Background: The severe morbidity and mortality associated with bone marrow transplantation (BMT) is caused by uninhibited immune responses to alloantigen and suppressed immune responses to pathogens. Vasoactive Intestinal Peptide (VIP) is an immunomodulatory neuropeptide produced by T-cells and nerve fibers in peripheral lymphoid organs that suppresses immune responses by induction of tolerogenic dendritic cells. In order to determine the immunoregulatory effects of VIP, we examined T-cell immune responses to allo- and viral-antigens in VIP knockout (KO) mice and mouse BMT recipients of hematopoietic cells from VIP KO donors.
Methods: VIP KO mice and VIP WT littermates were infected with lethal or sub-lethal doses (5 × 104− 5 × 105 PFU) of murine cytomegalovirus (mCMV) and the T-cell response to viral antigen was measured by flow cytometry for mCMV peptide-MHC class 1-tetramer+ CD8+ T-cells. We transplanted 5 × 106 BM plus 1 × 106 splenocytes (SP) either from VIP KO or VIP WT donors in an C57BL/6 to F1(BL/6 × Balb/c) allo-BMT model and assessed survival, GvHD, donor T-cell expansion, chimerism, and response to mCMV vaccination and mCMV infection.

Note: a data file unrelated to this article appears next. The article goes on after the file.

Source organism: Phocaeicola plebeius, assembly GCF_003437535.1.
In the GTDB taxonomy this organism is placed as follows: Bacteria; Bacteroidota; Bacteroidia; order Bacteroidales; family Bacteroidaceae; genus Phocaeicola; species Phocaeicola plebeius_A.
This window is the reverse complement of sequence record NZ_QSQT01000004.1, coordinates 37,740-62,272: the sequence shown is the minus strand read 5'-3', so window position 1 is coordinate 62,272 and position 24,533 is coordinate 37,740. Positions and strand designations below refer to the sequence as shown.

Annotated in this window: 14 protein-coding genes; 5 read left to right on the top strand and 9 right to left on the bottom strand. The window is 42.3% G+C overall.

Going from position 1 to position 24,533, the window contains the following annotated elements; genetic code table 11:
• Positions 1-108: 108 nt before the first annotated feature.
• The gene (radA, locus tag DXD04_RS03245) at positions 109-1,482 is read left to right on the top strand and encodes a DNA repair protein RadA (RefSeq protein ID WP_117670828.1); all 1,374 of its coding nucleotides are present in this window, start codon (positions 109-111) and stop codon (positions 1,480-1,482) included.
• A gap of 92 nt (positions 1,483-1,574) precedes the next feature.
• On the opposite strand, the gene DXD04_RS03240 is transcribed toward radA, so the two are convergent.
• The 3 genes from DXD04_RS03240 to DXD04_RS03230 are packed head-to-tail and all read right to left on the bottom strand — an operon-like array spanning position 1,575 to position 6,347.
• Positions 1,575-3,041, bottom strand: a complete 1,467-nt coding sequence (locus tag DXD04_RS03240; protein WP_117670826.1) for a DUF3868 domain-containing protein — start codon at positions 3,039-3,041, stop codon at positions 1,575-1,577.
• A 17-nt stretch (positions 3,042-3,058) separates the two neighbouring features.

Results: B-cell, αβ and γδ T-cell, CD8+ T-cell, CD11b+ myeloid cell, and dendritic cell numbers were equivalent between VIP KO and WT mice, while VIP KO mice had higher number of CD4+ and CD4+CD62L+CD25+ T-cells. Non-transplanted VIP KO mice survived mCMV infection better compared to VIP WT, with a brisker anti-viral T-cell response in the blood. In the allogeneic BMT setting, recipients of VIP KO BM plus VIP KO SP had more weight loss and lower (40%) 100 day post-transplant survival compared to the recipients of VIP KO BM plus WT SP (80% survival), recipients of WT BM plus KO SP (100% survival), and recipients of WT BM plus WT SP (80% survival). Recipients of VIP KO grafts had a significantly greater anti-mCMV response that peaked four days earlier than the tetramer response of mice transplanted with WT cells. This increased anti-viral response to vaccination correlated with a greater and more rapid T-cell response to secondary viral challenge.
Conclusions: These experiments suggest that the absence of all VIP in the body, or the absence of VIP in a transplanted immune system, enhances anti-viral immunity and allo-immune responses. Modulation of the VIP pathway is a novel method to regulate post-transplant immunity.
Disclosure: No relevant conflicts of interest to declare.